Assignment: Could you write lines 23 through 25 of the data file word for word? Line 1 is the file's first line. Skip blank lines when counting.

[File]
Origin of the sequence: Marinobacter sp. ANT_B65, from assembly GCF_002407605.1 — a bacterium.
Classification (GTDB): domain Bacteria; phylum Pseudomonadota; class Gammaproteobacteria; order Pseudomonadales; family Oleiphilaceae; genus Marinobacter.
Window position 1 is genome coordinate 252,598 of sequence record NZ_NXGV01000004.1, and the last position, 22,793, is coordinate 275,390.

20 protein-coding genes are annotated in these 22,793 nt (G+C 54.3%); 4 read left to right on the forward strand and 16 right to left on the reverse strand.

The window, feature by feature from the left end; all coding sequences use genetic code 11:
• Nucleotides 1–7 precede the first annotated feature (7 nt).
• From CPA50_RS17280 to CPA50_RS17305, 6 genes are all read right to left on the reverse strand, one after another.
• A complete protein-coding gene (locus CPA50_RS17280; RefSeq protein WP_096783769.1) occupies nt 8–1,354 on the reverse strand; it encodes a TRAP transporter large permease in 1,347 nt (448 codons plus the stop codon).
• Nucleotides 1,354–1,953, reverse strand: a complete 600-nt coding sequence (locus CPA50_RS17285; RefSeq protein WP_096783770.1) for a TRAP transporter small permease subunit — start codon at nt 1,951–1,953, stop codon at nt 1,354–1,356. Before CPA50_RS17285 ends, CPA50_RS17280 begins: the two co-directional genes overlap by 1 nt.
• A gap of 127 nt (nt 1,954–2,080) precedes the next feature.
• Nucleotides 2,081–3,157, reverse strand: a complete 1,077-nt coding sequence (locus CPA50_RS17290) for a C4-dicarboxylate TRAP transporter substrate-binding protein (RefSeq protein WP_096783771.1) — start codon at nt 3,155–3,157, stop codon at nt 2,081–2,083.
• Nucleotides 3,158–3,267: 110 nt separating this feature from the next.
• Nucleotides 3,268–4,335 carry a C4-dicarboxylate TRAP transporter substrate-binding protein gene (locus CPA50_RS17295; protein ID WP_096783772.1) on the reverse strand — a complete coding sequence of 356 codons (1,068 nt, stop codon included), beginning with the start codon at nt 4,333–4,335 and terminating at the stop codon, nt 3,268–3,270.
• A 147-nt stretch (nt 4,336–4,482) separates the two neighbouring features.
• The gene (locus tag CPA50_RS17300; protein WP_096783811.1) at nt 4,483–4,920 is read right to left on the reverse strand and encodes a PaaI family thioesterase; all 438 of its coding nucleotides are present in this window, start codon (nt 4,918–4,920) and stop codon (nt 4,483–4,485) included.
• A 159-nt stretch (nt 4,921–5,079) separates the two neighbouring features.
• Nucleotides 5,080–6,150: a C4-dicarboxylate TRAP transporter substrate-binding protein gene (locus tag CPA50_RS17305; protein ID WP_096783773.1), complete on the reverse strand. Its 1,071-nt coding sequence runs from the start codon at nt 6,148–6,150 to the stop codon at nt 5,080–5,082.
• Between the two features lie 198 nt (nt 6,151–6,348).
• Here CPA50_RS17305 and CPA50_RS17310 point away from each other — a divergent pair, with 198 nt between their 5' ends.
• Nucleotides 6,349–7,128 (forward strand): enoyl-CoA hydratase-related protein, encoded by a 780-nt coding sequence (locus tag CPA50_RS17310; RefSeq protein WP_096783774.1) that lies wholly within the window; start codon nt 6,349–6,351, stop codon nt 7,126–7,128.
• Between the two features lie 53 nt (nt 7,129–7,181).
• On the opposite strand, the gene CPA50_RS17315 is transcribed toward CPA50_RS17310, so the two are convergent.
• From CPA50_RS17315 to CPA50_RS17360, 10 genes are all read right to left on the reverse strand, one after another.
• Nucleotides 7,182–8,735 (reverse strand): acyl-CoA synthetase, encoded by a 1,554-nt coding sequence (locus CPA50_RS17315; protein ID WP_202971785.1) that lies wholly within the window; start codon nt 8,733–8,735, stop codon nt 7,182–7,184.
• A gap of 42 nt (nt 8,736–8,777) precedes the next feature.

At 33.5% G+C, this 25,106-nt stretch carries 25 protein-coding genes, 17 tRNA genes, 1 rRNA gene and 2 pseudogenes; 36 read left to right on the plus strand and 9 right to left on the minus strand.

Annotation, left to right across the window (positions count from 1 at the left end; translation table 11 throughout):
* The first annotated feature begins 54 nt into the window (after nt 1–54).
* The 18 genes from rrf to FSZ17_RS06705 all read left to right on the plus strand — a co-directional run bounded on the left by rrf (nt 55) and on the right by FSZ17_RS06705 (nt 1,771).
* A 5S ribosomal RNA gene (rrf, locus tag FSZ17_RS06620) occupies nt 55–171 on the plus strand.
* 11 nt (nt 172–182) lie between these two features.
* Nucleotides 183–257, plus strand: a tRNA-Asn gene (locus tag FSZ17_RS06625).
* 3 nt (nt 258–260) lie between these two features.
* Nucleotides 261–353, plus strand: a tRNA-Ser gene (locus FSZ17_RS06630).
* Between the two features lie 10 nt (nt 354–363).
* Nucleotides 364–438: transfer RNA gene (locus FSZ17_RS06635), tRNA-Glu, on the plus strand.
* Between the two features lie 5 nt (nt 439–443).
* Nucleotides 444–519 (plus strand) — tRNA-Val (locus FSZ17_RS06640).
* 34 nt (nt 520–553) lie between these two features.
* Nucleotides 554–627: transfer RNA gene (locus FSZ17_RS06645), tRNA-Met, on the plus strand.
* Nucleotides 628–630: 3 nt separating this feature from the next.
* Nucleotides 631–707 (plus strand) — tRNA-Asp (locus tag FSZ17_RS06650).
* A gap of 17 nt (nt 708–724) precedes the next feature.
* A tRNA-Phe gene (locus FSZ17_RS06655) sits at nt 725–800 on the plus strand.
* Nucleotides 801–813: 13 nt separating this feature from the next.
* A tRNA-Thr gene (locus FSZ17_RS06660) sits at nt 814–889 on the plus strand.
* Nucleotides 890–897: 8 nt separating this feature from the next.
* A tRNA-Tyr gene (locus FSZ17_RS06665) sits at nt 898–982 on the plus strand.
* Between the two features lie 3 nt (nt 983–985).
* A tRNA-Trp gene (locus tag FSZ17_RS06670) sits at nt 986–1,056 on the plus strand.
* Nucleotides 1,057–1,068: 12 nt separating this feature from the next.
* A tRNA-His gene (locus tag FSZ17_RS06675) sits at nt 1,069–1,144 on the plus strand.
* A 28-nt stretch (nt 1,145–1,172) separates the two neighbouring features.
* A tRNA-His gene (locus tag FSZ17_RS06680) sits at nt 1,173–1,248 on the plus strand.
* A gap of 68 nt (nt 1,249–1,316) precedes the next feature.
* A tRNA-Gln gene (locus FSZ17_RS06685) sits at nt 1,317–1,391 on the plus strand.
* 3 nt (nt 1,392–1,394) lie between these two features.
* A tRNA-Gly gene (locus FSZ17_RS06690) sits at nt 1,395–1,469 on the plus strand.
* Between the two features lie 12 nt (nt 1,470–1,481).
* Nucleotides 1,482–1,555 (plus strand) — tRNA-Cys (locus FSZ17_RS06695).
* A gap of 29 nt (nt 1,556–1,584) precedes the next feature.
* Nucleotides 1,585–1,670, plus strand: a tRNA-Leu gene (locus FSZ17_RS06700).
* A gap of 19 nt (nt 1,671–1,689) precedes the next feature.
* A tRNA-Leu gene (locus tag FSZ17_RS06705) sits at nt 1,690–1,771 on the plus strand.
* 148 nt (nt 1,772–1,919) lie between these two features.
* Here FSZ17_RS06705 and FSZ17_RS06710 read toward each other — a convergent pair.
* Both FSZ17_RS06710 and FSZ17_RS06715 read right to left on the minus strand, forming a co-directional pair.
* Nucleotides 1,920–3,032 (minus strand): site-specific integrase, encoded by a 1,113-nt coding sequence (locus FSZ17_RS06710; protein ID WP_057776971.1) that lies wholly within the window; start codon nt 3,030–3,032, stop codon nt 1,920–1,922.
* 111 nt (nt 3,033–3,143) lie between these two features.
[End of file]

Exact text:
• From CPA50_RS17315 to CPA50_RS17360, 10 genes are all read right to left on the reverse strand, one after another.
• Nucleotides 7,182–8,735 (reverse strand): acyl-CoA synthetase, encoded by a 1,554-nt coding sequence (locus CPA50_RS17315; protein ID WP_202971785.1) that lies wholly within the window; start codon nt 8,733–8,735, stop codon nt 7,182–7,184.
• A gap of 42 nt (nt 8,736–8,777) precedes the next feature.